FIG. 2 is a block diagram of a verification tool in a data processing system in accordance with an illustrative embodiment of the invention;

FIG. 3 is a chart of a representative finite precision operation and approximation of the finite precision operation, in accordance with an illustrative embodiment of the invention;

FIG. 4 is a flowchart of a verification tool performing operations in accordance with an illustrative embodiment of the invention;

FIG. 5 is an example of an algorithm evaluation process in accordance with an illustrative embodiment of the invention;

FIG. 6 is a set of rules used to calculate an upper bound in accordance with an illustrative embodiment of the invention;

FIG. 7 is an algorithm for an algorithm evaluation process that can be used in accordance with an illustrative embodiment of the invention; and

FIG. 8 is an exemplary output that may be displayed to a display in accordance with an illustrative embodiment of the invention.
DETAILED DESCRIPTION OF THE PREFERRED EMBODIMENT

With reference now to the figures and in particular with reference to FIG. 1, a block diagram of a data processing system is shown in which aspects of an illustrative embodiment may be implemented. Data processing system 100 is an example of a computer, in which code or instructions implementing the processes of the present invention may be located. In the depicted example, data processing system 100 employs a hub architecture including a north bridge and memory controller hub (NB/MCH) 102 and a south bridge and input/output (I/O) controller hub (SB/ICH) 104. Processor 106, main memory 108, and graphics processor 110 connect to north bridge and memory controller hub 102. Graphics processor 110 may connect to the NB/MCH through an accelerated graphics port (AGP), for example.

In the depicted example, local area network (LAN) adapter 112 connects to south bridge and I/O controller hub 104 and audio adapter 116, keyboard and mouse adapter 120, modem 122, read only memory (ROM) 124, hard disk drive (HDD) 126, CDROM drive 130, universal serial bus (USB) ports and other communications ports 132, and PCI/PCIe devices 134 connect to south bridge and I/O controller hub 104 through bus 138 and bus 140. PCI/PCIe devices may include, for example, Ethernet adapters, addin cards, and PC cards for notebook computers. Ethernet adapters and other packet based interfaces may operate as a communication unit. PCI uses a card bus controller, while PCIe does not. ROM 124 may be, for example, a flash binary input/output system (BIOS). Hard disk drive 126 and CDROM drive 130 may use, for example, an integrated drive electronics (IDE) or serial advanced technology attachment (SATA) interface. A super I/O (SIO) device 136 may be connected to south bridge and I/O controller hub 104.

An operating system runs on processor 106, and coordinates and provides control of various components within data processing system 100 in FIG. 1. The operating system may be a commercially available operating system such as Microsoft® Windows® XP. Microsoft and Windows are trademarks of Microsoft Corporation in the United States, other countries, or both. An object oriented programming system, such as the Java™ programming system, may run in conjunction with the operating system and provides calls to the operating system from Java™ programs or applications executing on data processing system 100. Java™ is a trademark of Sun Microsystems, Inc. in the United States, other countries, or both.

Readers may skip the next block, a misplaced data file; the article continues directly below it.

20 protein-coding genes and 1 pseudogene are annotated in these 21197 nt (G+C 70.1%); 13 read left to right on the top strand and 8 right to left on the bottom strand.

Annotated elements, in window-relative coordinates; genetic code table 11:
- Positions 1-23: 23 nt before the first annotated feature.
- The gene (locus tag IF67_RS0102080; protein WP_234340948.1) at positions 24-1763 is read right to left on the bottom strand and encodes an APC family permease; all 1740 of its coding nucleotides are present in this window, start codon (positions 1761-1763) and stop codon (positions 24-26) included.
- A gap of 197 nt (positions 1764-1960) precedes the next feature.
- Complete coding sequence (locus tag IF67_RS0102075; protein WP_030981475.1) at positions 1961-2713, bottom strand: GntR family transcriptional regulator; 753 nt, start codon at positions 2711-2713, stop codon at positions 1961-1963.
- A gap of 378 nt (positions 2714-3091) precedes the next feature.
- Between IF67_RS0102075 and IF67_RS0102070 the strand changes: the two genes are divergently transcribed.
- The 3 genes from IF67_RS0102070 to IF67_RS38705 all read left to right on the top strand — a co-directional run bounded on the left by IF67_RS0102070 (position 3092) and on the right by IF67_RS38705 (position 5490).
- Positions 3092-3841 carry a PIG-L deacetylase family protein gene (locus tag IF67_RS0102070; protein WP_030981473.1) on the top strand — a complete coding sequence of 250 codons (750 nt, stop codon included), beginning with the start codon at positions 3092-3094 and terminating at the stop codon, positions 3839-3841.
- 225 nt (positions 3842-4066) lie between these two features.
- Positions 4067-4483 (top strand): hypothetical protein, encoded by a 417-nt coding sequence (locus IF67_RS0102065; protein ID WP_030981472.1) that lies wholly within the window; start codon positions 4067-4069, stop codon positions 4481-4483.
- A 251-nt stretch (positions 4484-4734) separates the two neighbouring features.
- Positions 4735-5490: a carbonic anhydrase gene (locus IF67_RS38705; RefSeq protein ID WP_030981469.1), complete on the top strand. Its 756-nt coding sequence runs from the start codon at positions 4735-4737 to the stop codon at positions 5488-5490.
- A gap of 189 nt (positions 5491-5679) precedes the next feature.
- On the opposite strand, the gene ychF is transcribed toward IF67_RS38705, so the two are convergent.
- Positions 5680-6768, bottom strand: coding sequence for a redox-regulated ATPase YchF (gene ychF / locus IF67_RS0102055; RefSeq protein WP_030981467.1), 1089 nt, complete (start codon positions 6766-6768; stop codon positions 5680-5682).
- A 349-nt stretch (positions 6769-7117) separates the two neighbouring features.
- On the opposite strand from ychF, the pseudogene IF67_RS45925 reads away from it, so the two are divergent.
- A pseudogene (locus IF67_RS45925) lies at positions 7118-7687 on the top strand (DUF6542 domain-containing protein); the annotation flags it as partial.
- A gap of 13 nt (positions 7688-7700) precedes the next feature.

Instructions for the operating system, the objectoriented programming system, and applications or programs are located on storage devices, such as hard disk drive 126, and may be loaded into main memory 108 for execution by processor 106. The processes of the present invention can be performed by processor 106 using computer implemented instructions, which may be located in a memory such as, for example, main memory 108, read only memory 124, or in one or more peripheral devices.

Those of ordinary skill in the art will appreciate that the hardware in FIG. 1 may vary depending on the implementation. Other internal hardware or peripheral devices, such as flash memory, equivalent nonvolatile memory, and the like, may be used in addition to or in place of the hardware depicted in FIG. 1. In addition, the processes of the illustrative embodiments may be applied to a multiprocessor data processing system.

As will be appreciated by one skilled in the art, aspects of the present invention may be embodied as a system, method or computer program product. Accordingly, aspects of the present invention may take the form of an entirely hardware embodiment, an entirely software embodiment (including firmware, resident software, microcode, etc.) or an embodiment combining software and hardware aspects that may all generally be referred to herein as a “circuit,” “module” or “system.” Furthermore, aspects of the present invention may take the form of a computer program product embodied in one or more computer readable medium(s) having computer readable program code embodied thereon.

Any combination of one or more computer readable medium(s) may be utilized. The computer readable medium may be a computer readable signal medium or a computer readable storage medium. A computer readable storage medium may be, for example, but not limited to, an electronic, magnetic, optical, electromagnetic, infrared, or semiconductor system, apparatus, or device, or any suitable combination of the foregoing. More specific examples (a nonexhaustive list) of the computer readable storage medium would include the following: an electrical connection having one or more wires, a portable computer diskette, a hard disk, a random access memory (RAM), a readonly memory (ROM), an erasable programmable readonly memory (EPROM or Flash memory), an optical fiber, a portable compact disc readonly memory (CDROM), an optical storage device, a magnetic storage device, or any suitable combination of the foregoing. In the context of this document, a computer readable storage medium may be any tangible medium that can contain, or store a program for use by or in connection with an instruction execution system, apparatus, or device.